Bottled water debate: Don’t forget those without clean water

One thing that’s frequently missing from the bottled water debate is the admission that some people do need bottled water. All the arguments against bottled water are completely true and valid — anywhere from 25 to 40 percent of bottled water is just tap water; generally, it isn’t healthier than tap water; its production uses a lot of natural resources like oil; and it creates a lot of waste. But the first two are arguments of the privileged.

I am very vocal about my disdain for bottled water, and while visiting my dad one day, I let him know how I thought his crates and crates of bottled water were ridiculous. Then my step-sister told me that her and her husband also bought crates and crates of bottled water, but she added, “That’s because our water is yellow. I’d love to just drink it from the tap, but I don’t trust it.” She had a point — did I really expect her to drink yellow water for the sake of saving plastic?

According to a report in The New York Times, about one in 10 Americans has “been exposed to drinking water that contains dangerous chemicals or fails to meet a federal health benchmark in other ways,” and the U.N. estimates that 884 million people don’t have access to safe drinking water (that’s almost three times the population of the United States). For people without access to clean water, the arguments that bottled water is no safer than tap water or any other water are laughable — for people without access to clean water, bottled water is the safest bet possible.

For instance, as noted in the Times report, mountaintop removal mining and other mining related activities (e.g. acid mine drainage from abandoned mines) leave tap water orange or brown. Poor infrastructure leaves water open to contamination from aging, leaky pipes. Factories, landfills, and farms pollute the water either through runoff or just dumping toxins into water without regard to the Clean Water Act and how potent the toxins are.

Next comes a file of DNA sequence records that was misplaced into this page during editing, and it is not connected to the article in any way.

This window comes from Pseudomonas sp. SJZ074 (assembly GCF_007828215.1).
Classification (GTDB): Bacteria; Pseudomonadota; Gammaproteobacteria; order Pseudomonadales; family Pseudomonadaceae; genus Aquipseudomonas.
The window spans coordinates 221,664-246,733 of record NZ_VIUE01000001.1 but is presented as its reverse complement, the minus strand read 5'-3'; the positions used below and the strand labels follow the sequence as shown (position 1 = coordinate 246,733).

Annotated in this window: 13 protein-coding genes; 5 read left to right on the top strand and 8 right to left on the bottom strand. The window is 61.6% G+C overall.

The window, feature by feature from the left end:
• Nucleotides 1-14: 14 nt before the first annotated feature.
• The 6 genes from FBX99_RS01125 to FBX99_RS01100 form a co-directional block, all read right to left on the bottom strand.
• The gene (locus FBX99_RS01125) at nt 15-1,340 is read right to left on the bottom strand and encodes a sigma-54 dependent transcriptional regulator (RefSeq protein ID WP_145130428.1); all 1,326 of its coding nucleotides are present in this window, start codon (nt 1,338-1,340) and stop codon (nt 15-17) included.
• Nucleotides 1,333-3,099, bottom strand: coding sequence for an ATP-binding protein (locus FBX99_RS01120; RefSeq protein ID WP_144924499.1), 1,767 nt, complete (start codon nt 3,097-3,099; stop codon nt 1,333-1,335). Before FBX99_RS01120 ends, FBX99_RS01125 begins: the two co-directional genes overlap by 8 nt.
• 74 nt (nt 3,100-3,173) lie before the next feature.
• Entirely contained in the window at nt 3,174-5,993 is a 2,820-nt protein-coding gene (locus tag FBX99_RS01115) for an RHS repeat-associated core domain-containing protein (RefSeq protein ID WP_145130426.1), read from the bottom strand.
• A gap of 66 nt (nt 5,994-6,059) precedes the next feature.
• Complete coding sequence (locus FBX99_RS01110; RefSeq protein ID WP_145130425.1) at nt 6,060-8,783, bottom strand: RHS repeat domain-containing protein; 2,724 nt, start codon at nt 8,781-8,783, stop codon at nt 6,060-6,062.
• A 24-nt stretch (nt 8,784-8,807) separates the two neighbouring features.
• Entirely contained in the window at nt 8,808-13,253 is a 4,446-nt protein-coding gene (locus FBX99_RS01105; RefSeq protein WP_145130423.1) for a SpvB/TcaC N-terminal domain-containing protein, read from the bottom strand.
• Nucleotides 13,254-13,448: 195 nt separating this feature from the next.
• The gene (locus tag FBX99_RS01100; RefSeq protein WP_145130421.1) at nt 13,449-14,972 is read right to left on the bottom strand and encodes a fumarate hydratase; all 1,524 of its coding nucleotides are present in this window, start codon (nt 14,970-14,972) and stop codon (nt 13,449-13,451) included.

We need to address these problems before the bottled water conversation, at least in the United States, can really gain speed and validity. There are likely many people, like my step-sister, who would gladly drink straight from the tap, but it just isn’t a safe and viable option, so the bottled water argument falls flat when opponents try to argue that it’s no healthier or safer than tap water — because for some, it really is.

This also means that the people who can afford bottled water need to remain part of the conversation about clean, safe water, not ignoring the problems because they can afford to ignore them. Mother Nature Network notes that:

Only the very affluent can afford to switch their water consumption to bottled sources. Once distanced from public systems, these consumers have little incentive to support bond issues and other methods of upgrading municipal water treatment.

Simply buying a Brita water filter and quitting bottled water is not the answer for everyone — for some people it is, but for others it’s about major infrastructure changes and environmental cleanup and regulations. By portraying bottled water as merely a dumb idea (e.g. just bottling and selling what’s coming out of your faucet) and implying bottled water drinkers are dumb, bottled water opponents are excluding and insulting the people whose only access to clean water is bottled water, which leaves their voices and the problems of water pollution unheard and unsolved.


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